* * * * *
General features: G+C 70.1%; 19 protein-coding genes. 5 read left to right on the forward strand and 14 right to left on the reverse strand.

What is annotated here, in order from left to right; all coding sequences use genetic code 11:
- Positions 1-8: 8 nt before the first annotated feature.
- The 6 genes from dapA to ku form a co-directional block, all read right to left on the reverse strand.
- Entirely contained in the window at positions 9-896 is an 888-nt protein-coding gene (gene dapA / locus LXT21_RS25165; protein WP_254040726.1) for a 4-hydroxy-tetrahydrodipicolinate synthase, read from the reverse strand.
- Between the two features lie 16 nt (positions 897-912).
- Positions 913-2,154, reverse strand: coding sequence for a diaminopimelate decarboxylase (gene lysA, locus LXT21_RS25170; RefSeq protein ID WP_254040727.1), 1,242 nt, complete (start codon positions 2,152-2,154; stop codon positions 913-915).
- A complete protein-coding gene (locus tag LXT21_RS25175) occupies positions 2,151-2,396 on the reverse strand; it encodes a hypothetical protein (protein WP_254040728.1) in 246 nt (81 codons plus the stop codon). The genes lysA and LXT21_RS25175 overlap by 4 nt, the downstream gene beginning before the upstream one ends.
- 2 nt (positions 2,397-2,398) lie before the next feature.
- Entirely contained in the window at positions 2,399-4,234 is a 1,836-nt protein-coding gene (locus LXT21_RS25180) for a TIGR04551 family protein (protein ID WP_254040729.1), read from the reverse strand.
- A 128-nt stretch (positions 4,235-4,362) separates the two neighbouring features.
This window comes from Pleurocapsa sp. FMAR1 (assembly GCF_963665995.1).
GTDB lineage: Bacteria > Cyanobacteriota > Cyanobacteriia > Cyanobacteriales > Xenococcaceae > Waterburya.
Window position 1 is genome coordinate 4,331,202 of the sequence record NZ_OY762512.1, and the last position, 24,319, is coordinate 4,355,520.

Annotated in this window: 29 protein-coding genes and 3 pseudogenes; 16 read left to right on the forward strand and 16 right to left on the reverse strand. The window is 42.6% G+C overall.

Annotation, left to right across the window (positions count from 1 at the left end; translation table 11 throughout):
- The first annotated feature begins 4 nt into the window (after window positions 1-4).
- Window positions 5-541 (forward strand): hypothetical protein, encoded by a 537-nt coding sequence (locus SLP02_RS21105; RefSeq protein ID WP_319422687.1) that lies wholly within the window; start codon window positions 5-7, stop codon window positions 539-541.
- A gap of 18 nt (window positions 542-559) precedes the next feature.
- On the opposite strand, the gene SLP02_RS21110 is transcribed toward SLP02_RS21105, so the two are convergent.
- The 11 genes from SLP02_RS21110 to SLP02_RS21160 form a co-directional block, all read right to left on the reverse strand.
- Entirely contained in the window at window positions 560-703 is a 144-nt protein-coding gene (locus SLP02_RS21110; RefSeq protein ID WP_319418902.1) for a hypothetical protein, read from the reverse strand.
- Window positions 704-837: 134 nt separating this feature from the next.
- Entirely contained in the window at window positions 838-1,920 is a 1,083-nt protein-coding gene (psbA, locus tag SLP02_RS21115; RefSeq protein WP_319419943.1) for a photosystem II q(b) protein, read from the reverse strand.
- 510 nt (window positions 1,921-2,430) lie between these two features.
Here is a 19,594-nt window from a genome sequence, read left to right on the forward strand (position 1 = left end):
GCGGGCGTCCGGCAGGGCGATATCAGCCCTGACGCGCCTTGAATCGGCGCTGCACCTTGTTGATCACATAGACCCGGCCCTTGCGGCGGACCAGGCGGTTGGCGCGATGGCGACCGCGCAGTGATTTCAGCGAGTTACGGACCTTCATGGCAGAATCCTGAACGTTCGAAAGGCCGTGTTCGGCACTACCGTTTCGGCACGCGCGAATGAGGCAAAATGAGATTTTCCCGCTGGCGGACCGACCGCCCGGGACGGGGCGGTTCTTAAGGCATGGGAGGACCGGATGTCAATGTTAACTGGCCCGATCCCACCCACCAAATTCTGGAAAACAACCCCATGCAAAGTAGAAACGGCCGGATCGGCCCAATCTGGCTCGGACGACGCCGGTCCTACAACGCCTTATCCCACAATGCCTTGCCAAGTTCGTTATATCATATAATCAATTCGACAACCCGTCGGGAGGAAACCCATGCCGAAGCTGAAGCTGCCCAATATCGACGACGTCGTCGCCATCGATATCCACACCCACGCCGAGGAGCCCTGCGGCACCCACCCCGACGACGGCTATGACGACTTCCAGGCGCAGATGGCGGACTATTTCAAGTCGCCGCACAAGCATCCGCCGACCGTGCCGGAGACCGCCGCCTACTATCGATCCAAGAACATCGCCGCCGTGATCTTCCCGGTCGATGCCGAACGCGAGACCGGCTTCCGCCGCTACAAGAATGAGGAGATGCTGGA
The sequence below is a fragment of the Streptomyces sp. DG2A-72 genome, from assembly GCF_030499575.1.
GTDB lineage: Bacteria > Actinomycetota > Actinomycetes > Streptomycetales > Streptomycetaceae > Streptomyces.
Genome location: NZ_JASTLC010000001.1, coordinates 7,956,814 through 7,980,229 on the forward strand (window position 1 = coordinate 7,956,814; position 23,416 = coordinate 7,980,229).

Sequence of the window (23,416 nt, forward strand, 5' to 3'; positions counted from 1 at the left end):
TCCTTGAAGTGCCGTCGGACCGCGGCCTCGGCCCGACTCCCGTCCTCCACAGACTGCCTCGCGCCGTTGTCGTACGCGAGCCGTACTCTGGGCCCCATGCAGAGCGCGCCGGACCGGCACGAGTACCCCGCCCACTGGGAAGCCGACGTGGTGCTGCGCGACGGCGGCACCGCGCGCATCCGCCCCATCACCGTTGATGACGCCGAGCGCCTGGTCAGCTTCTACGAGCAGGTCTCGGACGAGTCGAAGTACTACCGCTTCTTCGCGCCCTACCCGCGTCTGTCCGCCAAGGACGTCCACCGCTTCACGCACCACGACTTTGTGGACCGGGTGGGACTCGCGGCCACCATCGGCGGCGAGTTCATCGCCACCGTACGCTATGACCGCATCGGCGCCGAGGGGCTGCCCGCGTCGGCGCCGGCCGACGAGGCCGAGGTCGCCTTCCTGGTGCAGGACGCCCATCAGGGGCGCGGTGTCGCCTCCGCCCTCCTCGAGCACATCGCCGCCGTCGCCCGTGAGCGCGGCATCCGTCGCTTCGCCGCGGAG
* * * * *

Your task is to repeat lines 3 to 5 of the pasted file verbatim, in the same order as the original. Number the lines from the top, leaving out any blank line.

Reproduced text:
- Positions 1-8: 8 nt before the first annotated feature.
- The 6 genes from dapA to ku form a co-directional block, all read right to left on the reverse strand.
- Entirely contained in the window at positions 9-896 is an 888-nt protein-coding gene (gene dapA / locus LXT21_RS25165; protein WP_254040726.1) for a 4-hydroxy-tetrahydrodipicolinate synthase, read from the reverse strand.